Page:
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Michael P. Bannan v. City of Philadelphia et al

IN THE UNITED STATES DISTRICT COURT FOR THE EASTERN DISTRICT OF PENNSYLVANIA


February 9, 2012

MICHAEL P. BANNAN
PLAINTIFF,
v.
CITY OF PHILADELPHIA ET AL.,
DEFENDANTS.

The opinion of the court was delivered by: Legrome D. Davis, J.

MEMORANDUM ORDER

AND NOW, this 9th day of February, 2012, upon consideration of Defendant's Motion for Partial Summary Judgment (Doc. No. 11), as well as Plaintiff's response in opposition thereto (Doc. No. 12), it is hereby ORDERED that said Motion (Doc. No. 11) is DENIED.

I. Factual Background and Procedural History*fn1

This matter concerns an altercation between Plaintiff Michael P. Bannan ("Plaintiff" or "Bannan") and Defendant Police Officer Hasheem Basil ("Defendant" or "Basil") at a Walmart in the early morning hours of "Black Friday." At approximately 1:30 AM on November 26, 2010, Bannan arrived at Walmart to go shopping with his wife, daughter, and a friend. Walmart had set-up a "cattle chute" fencing system at the front of the store to deal with the expected Black Friday shopping crowds. Bannan and his group walked through the cattle chute but could not find a shopping cart in the store entrance, so Bannan left the store to get one.

Bannan found a cart, and instead of walking through the long, winding cattle chute, Bannan tried to lift the cart over the barrier separating the entrance from the exit at the front of the store. Basil and another police officer, Officer Margaret Donnelly, told Bannan to leave, and Basil grabbed Bannan by the arm and escorted him away from the entrance. In their respective depositions, both Basil and Donnelly stated that they believed Bannan was intoxicated. Bannan disputes that characterization, but admits he drank two (2) beers before leaving his house to go on this shopping excursion.

After the officers told him to leave, Bannan went to his car and waited for about ten (10) minutes. He then decided to head back into the store to go shopping with his family. This time, Bannan followed store procedure and walked through the cattle chute to the store entrance. When Bannan reached the top of the cattle chute, Basil said something to the effect of "What, are you f-ing stupid?", grabbed Bannan's arms, and immediately moved Bannan away from the entrance area. According to Bannan, Basil did not try to stop him through verbal commands before grabbing his arms. Additionally, and importantly, the parties dispute whether Bannan resisted Basil as Basil tried to get him to leave the store. Bannan claims he neither resisted physically nor threatened Basil or anyone else. To the contrary, Basil claims Bannan objected to being moved and stiffened-up, resisting Basil's efforts to lead him away from the store.

In any event, as Basil was shepherding Bannan away from the store entrance, Basil pushed Bannan in the back, causing Bannan to fall to the ground. After he fell, Bannan requested an ambulance and was taken to the hospital.

Bannan subsequently brought this 42 U.S.C. § 1983 suit, asserting excessive force and false arrest in violation of the Fourth Amendment, as well as supplemental state law claims.

Bannan initially sued the City of Philadelphia as well as Officer Basil, but the parties later stipulated to the voluntary dismissal of all counts against the City. (Doc. No. 10). Defendant Basil now moves for partial summary judgment on Bannan's excessive force claim, essentially arguing that one shove is not excessive as a matter of law. For the reasons below, we deny Basil's motion.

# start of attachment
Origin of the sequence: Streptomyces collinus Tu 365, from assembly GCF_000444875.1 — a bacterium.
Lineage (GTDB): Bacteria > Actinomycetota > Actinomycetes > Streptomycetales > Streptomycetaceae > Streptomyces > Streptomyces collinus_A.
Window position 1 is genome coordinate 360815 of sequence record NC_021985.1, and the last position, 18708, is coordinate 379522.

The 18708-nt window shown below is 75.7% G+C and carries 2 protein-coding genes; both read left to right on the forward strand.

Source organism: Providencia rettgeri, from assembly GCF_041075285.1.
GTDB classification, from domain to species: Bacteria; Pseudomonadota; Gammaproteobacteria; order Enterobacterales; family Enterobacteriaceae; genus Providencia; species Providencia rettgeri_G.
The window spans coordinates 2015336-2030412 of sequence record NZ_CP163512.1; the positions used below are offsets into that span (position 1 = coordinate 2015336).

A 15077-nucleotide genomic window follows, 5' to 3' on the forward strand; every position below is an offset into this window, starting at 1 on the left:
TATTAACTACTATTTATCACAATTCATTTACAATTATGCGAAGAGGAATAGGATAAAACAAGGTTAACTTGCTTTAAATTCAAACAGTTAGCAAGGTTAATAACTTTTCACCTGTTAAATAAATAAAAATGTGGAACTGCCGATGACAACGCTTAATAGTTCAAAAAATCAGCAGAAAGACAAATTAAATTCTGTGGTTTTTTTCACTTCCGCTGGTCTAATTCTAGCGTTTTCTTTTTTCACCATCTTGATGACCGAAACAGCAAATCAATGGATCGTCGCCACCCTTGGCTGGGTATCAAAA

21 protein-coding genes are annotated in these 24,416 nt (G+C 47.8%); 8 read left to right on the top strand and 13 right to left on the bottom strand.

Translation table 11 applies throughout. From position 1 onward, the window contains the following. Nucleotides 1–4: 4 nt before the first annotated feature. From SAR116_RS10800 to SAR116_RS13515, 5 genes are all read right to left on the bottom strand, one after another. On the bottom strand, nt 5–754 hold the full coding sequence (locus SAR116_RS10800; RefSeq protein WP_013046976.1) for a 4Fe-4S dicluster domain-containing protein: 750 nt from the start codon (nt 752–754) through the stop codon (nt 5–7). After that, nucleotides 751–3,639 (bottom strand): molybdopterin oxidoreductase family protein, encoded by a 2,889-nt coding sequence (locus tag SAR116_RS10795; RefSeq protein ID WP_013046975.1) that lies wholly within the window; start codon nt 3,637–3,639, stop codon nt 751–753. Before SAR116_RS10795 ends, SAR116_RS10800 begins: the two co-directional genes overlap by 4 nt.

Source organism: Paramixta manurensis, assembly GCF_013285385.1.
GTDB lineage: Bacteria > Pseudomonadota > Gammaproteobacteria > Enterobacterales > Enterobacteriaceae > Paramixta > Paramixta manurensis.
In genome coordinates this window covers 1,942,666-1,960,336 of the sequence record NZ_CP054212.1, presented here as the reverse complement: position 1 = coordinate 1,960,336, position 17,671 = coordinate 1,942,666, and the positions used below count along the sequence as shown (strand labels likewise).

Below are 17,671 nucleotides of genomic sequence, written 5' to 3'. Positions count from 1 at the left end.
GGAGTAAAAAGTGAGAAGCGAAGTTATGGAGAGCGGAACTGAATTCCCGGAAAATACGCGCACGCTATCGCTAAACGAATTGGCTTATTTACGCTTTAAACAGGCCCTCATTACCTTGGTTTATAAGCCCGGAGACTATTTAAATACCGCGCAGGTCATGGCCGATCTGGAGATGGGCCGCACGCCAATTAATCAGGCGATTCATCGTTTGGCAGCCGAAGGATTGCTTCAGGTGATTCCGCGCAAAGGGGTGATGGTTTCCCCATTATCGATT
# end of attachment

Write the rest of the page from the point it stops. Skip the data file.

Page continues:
II. Legal Analysis

Under Federal Rule of Civil Procedure 56(a), we must "grant summary judgment if the movant shows that there is no genuine dispute as to any material fact and the movant is entitled to judgment as a matter of law." Specifically, summary judgment is appropriate where "the nonmoving party has failed to make a sufficient showing on an essential element of her case with respect to which she has the burden of proof." Celotex Corp. v. Catrett, 477 U.S. 317, 323 (1986). "The mere existence of a scintilla of evidence in support of the plaintiff's position will be insufficient; there must be evidence on which the jury could reasonably find for the plaintiff." Anderson, 477 U.S. at 252. As discussed in detail below, the parties in this matter do have a genuine dispute over a fact material to Bannan's excessive force claim, namely, whether Bannan resisted Basil. If we believe Bannan's version of events, which we must at this stage of the proceedings, Basil pushed him to the ground from behind for no good reason. A reasonable jury could find this use of force to be excessive under the circumstances, which precludes summary judgment on Bannan's excessive force claim.

Where, as here, an excessive force claim arises in the context of a stop or arrest of a free citizen, we analyze the situation under a Fourth Amendment rubric. Graham v. Connor, 490 U.S. 386, 394 (1989). Whether the challenged conduct constitutes excessive force under the Fourth Amendment depends on the objective reasonableness of the conduct, taking into consideration the following factors: the severity of the crime at issue; whether the suspect poses an immediate threat to the safety of the officer or others; whether he is actively resisting arrest or attempting to evade arrest by flight; the duration of the officer's action; whether the action takes place in the context of effecting an arrest; the possibility that the suspect may be armed; and the number of persons with whom the police officers must contend at one time. Couden v. Duffy, 446 F.3d 483, 496-97 (3d Cir. 2006) (citing Graham, 490 U.S. at 396, and Sharrar v. Felsing, 128 F.3d 810, 822 (3d Cir.1997), for the aforementioned factors). Given the fact intensive nature of the inquiry, reasonableness "should frequently remain a question for the jury." Kopec v. Tate, 361 F.3d 772, 777 (3d Cir. 2004) (citation omitted).